Washington Redskins, Kirk Cousins fail to reach long-term deal before deadline

- The Washington Redskins failed to ink franchise quarterback Kirk Cousins to a long-term contract extension before the franchise-tag deadline Monday afternoon.

In a statement, general manager Bruce Allen confirmed an agreement had not been reached by 4 p.m., meaning Cousins will play under the franchise tag in 2017 and will make $23.94 million. The Pro-Bowl quarterback made $19.95 million under the franchise tag in 2016.

Allen said the team offered Cousins $53 million in fully guaranteed money, which would’ve been the highest amount for a quarterback in NFL history. The contract also included a guarantee total of $72 million for injury, according to Allen.

“Kirk has made it clear he prefers to play on a year-to-year basis. While we would like to work out a long-term contract before this season, we accept this decision,” Allen said. “We both share high hopes for this season and we are looking forward to training camp starting next week.”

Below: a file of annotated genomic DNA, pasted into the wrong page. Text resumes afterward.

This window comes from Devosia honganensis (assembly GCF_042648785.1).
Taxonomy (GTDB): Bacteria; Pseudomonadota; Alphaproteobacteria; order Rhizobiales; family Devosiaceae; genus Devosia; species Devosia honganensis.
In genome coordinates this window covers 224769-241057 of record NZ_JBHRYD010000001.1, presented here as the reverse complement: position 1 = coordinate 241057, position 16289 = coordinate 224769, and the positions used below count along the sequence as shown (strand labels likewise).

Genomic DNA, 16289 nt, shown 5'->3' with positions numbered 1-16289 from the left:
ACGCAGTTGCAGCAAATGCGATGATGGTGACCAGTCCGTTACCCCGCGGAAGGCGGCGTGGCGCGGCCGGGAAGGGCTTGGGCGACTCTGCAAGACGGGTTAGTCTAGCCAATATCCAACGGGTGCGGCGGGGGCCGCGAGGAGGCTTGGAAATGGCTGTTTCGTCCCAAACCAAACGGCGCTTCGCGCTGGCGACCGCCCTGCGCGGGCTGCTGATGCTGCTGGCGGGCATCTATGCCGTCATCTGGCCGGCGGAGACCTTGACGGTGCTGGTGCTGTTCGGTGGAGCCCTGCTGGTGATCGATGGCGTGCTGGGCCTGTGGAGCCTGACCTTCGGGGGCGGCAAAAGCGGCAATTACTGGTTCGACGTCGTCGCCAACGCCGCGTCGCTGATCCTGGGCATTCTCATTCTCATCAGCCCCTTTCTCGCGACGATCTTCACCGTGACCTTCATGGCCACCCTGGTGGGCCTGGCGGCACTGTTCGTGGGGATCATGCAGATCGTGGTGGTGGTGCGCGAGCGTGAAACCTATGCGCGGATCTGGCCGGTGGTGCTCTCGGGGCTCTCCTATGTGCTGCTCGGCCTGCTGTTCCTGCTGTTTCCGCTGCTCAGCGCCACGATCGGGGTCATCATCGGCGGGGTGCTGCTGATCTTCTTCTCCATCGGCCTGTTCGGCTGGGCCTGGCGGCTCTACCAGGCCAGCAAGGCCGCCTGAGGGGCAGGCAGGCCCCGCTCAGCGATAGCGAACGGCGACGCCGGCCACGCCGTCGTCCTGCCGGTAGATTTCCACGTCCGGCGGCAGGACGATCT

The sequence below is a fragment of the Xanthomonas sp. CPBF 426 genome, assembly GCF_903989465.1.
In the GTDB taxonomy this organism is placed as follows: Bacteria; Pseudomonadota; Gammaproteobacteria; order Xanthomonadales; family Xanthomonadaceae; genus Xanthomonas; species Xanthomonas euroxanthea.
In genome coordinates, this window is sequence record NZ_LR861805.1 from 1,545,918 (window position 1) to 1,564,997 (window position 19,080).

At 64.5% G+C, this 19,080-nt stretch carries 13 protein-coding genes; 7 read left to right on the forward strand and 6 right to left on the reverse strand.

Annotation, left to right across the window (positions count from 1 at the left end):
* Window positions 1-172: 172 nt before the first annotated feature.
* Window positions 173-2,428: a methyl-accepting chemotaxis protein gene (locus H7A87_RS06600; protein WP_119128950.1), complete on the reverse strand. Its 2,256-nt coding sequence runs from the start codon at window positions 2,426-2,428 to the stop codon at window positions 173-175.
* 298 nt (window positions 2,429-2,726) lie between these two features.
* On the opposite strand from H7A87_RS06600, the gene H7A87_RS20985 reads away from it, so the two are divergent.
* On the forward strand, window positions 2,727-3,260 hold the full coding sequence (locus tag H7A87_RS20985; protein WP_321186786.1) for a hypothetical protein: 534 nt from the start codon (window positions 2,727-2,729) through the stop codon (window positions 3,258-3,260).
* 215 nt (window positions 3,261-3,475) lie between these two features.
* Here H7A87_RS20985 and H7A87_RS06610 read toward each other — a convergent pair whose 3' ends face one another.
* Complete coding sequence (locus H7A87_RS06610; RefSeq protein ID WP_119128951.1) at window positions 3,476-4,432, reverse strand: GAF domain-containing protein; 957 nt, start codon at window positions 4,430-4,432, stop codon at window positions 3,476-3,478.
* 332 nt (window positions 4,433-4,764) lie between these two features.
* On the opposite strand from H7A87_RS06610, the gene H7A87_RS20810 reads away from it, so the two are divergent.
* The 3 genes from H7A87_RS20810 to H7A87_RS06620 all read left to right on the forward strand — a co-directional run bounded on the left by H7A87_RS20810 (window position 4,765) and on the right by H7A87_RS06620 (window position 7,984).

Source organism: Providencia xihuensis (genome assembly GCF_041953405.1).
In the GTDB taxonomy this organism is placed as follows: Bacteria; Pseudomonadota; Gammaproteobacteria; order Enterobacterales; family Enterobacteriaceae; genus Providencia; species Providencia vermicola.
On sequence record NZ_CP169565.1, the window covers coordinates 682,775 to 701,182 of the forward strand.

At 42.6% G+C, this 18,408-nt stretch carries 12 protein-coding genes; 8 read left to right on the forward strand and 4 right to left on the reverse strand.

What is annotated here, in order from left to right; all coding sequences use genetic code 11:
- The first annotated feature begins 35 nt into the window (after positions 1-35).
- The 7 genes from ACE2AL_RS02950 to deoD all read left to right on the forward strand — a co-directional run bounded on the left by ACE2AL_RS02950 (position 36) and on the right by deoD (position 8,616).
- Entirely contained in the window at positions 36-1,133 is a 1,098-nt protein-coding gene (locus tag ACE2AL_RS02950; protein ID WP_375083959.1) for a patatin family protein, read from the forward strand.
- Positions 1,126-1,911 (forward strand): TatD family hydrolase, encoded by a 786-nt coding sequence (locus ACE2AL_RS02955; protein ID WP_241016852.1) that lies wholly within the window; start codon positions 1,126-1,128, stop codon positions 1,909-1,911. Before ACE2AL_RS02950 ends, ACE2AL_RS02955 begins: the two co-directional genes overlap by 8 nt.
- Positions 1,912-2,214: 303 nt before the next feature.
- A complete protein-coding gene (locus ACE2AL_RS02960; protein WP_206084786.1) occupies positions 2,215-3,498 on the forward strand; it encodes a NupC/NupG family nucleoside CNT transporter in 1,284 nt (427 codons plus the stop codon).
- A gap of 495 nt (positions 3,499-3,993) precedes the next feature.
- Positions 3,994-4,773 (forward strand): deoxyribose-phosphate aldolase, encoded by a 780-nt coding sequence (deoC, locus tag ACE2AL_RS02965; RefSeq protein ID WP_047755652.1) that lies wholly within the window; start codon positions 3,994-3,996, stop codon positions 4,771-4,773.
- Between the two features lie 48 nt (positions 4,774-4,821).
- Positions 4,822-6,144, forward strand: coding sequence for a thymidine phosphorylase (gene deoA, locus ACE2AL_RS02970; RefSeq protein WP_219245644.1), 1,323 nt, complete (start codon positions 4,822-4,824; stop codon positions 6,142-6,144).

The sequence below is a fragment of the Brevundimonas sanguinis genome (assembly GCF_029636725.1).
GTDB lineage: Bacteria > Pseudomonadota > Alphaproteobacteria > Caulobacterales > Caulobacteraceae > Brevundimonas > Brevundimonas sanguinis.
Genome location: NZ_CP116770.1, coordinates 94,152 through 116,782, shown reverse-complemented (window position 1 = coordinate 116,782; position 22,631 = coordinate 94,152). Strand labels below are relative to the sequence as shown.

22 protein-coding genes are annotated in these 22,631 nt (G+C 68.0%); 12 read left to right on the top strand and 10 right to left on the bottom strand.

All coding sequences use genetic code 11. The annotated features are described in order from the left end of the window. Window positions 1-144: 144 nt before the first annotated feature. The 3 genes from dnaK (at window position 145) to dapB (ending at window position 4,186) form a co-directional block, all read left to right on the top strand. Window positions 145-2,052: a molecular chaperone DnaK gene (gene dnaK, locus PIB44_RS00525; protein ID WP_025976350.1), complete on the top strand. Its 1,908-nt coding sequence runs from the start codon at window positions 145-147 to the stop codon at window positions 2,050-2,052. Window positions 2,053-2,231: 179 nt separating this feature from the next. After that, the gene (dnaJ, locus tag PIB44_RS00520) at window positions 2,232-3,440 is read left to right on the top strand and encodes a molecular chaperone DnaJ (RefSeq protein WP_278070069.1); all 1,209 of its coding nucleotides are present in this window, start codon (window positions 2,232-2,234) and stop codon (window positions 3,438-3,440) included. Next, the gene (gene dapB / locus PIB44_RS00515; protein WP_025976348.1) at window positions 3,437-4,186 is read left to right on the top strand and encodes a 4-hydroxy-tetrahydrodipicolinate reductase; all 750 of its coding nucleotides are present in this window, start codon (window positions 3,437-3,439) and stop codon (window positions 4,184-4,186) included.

The 28-year-old is heading into his third full season under center as Washington’s starter since taking over for Robert Griffin III. The Michigan State University product set franchise records with 4,166 and 4,917 yards the past two seasons.

Cousins and executives called negotiations positive, and they may go through this again next spring.

If Washington uses the franchise tag again for 2018, Cousins would get a 44 percent raise to $34.47 million, or they could transition tag him at a cost of $28.78 million.

The Associated Press contributed to this report.

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